English version Konami referencesWhile the original Japanese version of Snatcher had many popular culture references, they were largely replaced by characters from Konami games and other allusions to that company.
One of the places Gillian and Metal Gear have to investigate is a nightclub in Neo Kobe called "Outer Heaven", named for the fortress of the villains in the first
The logo of the black market in New Kobe is the same as Konami's logo. If you examine it twice, Gillian will say: "Hey, isn't that a Konami logo?", and Metal Gear will answer: " I guess they all work for the same guys..."
References to the game's creator Hideo Kojima are also present. When using the information database Jordan in Junker HQ, you can type in "Kojima" after loading the ID file. Jordan will give you some information about Hideo Kojima, the creator of this game - when he was born, what he likes and dislikes, etc. In the end of the file, a message appears: "Warning! Snatchers have crossed the sea!"
English version puzzles*spoiler alert* The English version of this game makes a little less sense then you would expect when it comes to the riddles which requires you to input an answer in alphabet. For example, the queens hospital answer needs to be written in kana (kui-n) which was at that point interpreted as QUEEN in English alphabet, because here you could only input 4 kana characters. For English players, just "queen" in alphabet would have made this too easy, so they added the extra letter "s" to make the riddle more challenging.
Also, the riddle with Benson's name had a different purpose because Japanese kana characters are spoken phonetically. The "n" then would be a single loose character. There is also an amazingly lot more violence in the Japanese versions of these games! Also, try to phone numbers you are not yet supposed to know or to input answers you are not supposed to know. Metal will make a subtle remark about it.
Sega CD version coverThe blue stripes on the cover are different from all other Sega CD games. The reason? Simply a mix-up with the art files that wasn't caught until after they were printed. Nothing planned, but it was never fixed.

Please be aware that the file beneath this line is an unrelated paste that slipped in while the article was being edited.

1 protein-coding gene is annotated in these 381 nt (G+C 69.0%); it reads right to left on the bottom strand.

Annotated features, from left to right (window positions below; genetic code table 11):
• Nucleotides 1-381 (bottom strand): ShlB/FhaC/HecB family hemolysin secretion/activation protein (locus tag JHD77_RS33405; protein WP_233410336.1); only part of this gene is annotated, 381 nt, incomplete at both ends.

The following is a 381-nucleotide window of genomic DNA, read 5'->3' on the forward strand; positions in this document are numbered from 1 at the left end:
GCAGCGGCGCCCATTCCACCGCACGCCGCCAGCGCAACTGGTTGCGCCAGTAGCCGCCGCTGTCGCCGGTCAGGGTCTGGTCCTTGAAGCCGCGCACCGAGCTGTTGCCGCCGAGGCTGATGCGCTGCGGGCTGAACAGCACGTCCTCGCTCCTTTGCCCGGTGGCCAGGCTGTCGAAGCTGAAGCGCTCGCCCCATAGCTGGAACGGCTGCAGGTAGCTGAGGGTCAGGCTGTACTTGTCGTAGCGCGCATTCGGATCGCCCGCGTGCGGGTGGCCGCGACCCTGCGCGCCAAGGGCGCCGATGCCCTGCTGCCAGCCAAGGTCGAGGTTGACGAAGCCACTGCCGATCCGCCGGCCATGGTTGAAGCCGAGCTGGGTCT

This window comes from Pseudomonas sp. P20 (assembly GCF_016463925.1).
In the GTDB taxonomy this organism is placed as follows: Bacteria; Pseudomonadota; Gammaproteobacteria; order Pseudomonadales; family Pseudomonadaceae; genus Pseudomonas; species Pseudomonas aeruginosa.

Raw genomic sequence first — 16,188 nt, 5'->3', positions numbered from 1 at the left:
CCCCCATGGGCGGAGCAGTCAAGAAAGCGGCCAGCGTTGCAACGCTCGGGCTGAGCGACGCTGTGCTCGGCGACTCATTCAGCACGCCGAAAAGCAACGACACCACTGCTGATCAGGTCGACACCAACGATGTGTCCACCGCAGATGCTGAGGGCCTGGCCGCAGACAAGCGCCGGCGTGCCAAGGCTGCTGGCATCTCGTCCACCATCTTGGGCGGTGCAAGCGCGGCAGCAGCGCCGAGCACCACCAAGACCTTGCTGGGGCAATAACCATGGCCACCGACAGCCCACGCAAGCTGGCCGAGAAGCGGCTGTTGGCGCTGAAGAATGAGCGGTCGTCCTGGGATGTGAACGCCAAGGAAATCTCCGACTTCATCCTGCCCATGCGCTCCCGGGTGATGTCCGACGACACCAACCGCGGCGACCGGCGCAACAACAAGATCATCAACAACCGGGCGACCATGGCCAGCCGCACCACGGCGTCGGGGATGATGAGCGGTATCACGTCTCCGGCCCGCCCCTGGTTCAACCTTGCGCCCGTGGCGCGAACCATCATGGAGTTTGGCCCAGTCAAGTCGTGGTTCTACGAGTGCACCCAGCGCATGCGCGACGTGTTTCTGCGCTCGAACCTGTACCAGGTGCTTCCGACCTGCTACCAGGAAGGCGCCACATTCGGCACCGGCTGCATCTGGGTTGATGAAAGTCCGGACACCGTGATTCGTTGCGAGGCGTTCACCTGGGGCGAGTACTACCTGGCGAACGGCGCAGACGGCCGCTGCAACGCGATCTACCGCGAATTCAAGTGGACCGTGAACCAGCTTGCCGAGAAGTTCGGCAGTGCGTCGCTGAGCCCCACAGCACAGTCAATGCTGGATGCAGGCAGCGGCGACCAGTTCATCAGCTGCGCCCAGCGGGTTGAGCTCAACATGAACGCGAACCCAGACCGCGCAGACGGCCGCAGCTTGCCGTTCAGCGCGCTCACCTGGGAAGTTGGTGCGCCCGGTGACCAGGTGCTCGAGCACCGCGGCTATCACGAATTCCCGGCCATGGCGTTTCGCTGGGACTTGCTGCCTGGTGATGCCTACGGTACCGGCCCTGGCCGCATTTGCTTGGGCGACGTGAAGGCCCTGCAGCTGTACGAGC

Version differencesThe original computer versions of Snatcher (PC-88 and MSX) contained two acts of the story, ending in a cliffhanger that was supposed to lead into the sequel. When it became obvious that a sequel wouldn't be made, a third act was written and incorporated in all subsequent versions, wrapping up the story.
The Japanese-only PC Engine (TurboGrafx) CD was the first to add the third act; along with streamlines interface, audio CD music, and enhanced visuals, it served as a prototype for all later versions. The only English release of the game, the Sega CD one, released exclusively in the West, is mostly identical to the PC Engine CD version graphically and sound-wise. It censors a few scenes with excessive gore and nudity, but also adds more interactivity and additional scenes to the third act.
The Japanese-only Playstation and Saturn versions feature updated graphics, a new soundtrack, and a new animated intro with CG graphics. Both largely retain the censorship of the Sega CD version, though the Saturn version is the less censored of the two.
- GameFan's Megawards
- 1994 (Vol.3, Iss.1) - Best Sega CD Adventure/RPG Game of the Year
Information also contributed by Big John WV, Kevin O'Donohue, Satoshi Kunsai, tante totti, and Vance
Related Web Sites
- Hardcore Gaming 101 (Article on the game and regional differences with photos)
- JUNKER HQ (This fansite is dedicated to the games produced and/or designed by Hideo Kojima and contains all kinds of trivia, artwork, plot summaries, discussion forums and more.)
- RetrowareTV - Snatcher Review (Video review of Snatcher and its contribution to the cyberpunk genre and the history of video games)
- The Policenauts Paradise and Snatcher Shrine (A site dedicated to Hideo Kojima's games "Snatcher" and "Policenauts")
- The Snatcher Experience (Site with lots of information about the game plus links to most other Snatcher sites.)
- Wikipedia: Snatcher (Information about Snatcher at Wikipedia)